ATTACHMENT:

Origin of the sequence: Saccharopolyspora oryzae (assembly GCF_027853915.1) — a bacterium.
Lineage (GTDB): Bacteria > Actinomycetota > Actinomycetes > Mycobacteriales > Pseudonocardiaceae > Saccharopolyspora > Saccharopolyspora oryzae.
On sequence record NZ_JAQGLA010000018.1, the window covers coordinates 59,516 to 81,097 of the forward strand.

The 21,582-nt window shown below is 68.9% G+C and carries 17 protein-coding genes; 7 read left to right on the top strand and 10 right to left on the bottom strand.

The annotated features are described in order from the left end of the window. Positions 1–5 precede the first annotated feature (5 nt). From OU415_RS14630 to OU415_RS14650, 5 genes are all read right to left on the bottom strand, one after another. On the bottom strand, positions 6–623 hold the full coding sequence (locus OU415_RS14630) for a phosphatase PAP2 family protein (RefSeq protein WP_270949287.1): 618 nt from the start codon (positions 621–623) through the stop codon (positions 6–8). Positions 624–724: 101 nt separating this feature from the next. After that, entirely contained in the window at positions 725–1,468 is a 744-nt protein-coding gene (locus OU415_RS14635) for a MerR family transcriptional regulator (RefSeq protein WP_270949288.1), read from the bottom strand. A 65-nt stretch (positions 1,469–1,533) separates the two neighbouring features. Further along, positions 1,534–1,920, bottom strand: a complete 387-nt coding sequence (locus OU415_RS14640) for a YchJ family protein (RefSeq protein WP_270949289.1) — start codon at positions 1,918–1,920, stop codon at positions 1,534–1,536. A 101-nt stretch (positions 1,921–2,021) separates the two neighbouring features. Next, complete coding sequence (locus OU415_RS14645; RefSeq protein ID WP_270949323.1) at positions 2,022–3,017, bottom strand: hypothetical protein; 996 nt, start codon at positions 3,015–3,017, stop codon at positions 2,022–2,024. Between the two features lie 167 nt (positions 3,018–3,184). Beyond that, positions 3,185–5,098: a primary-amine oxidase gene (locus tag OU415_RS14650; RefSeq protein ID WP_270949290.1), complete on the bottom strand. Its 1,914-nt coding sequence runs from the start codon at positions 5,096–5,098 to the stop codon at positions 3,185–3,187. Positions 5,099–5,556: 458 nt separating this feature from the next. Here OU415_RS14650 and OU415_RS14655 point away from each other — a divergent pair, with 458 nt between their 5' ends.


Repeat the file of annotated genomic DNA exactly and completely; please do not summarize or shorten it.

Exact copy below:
Origin of the sequence: Saccharopolyspora oryzae (assembly GCF_027853915.1) — a bacterium.
Lineage (GTDB): Bacteria > Actinomycetota > Actinomycetes > Mycobacteriales > Pseudonocardiaceae > Saccharopolyspora > Saccharopolyspora oryzae.
On sequence record NZ_JAQGLA010000018.1, the window covers coordinates 59,516 to 81,097 of the forward strand.

The 21,582-nt window shown below is 68.9% G+C and carries 17 protein-coding genes; 7 read left to right on the top strand and 10 right to left on the bottom strand.

The annotated features are described in order from the left end of the window. Positions 1–5 precede the first annotated feature (5 nt). From OU415_RS14630 to OU415_RS14650, 5 genes are all read right to left on the bottom strand, one after another. On the bottom strand, positions 6–623 hold the full coding sequence (locus OU415_RS14630) for a phosphatase PAP2 family protein (RefSeq protein WP_270949287.1): 618 nt from the start codon (positions 621–623) through the stop codon (positions 6–8). Positions 624–724: 101 nt separating this feature from the next. After that, entirely contained in the window at positions 725–1,468 is a 744-nt protein-coding gene (locus OU415_RS14635) for a MerR family transcriptional regulator (RefSeq protein WP_270949288.1), read from the bottom strand. A 65-nt stretch (positions 1,469–1,533) separates the two neighbouring features. Further along, positions 1,534–1,920, bottom strand: a complete 387-nt coding sequence (locus OU415_RS14640) for a YchJ family protein (RefSeq protein WP_270949289.1) — start codon at positions 1,918–1,920, stop codon at positions 1,534–1,536. A 101-nt stretch (positions 1,921–2,021) separates the two neighbouring features. Next, complete coding sequence (locus OU415_RS14645; RefSeq protein ID WP_270949323.1) at positions 2,022–3,017, bottom strand: hypothetical protein; 996 nt, start codon at positions 3,015–3,017, stop codon at positions 2,022–2,024. Between the two features lie 167 nt (positions 3,018–3,184). Beyond that, positions 3,185–5,098: a primary-amine oxidase gene (locus tag OU415_RS14650; RefSeq protein ID WP_270949290.1), complete on the bottom strand. Its 1,914-nt coding sequence runs from the start codon at positions 5,096–5,098 to the stop codon at positions 3,185–3,187. Positions 5,099–5,556: 458 nt separating this feature from the next. Here OU415_RS14650 and OU415_RS14655 point away from each other — a divergent pair, with 458 nt between their 5' ends.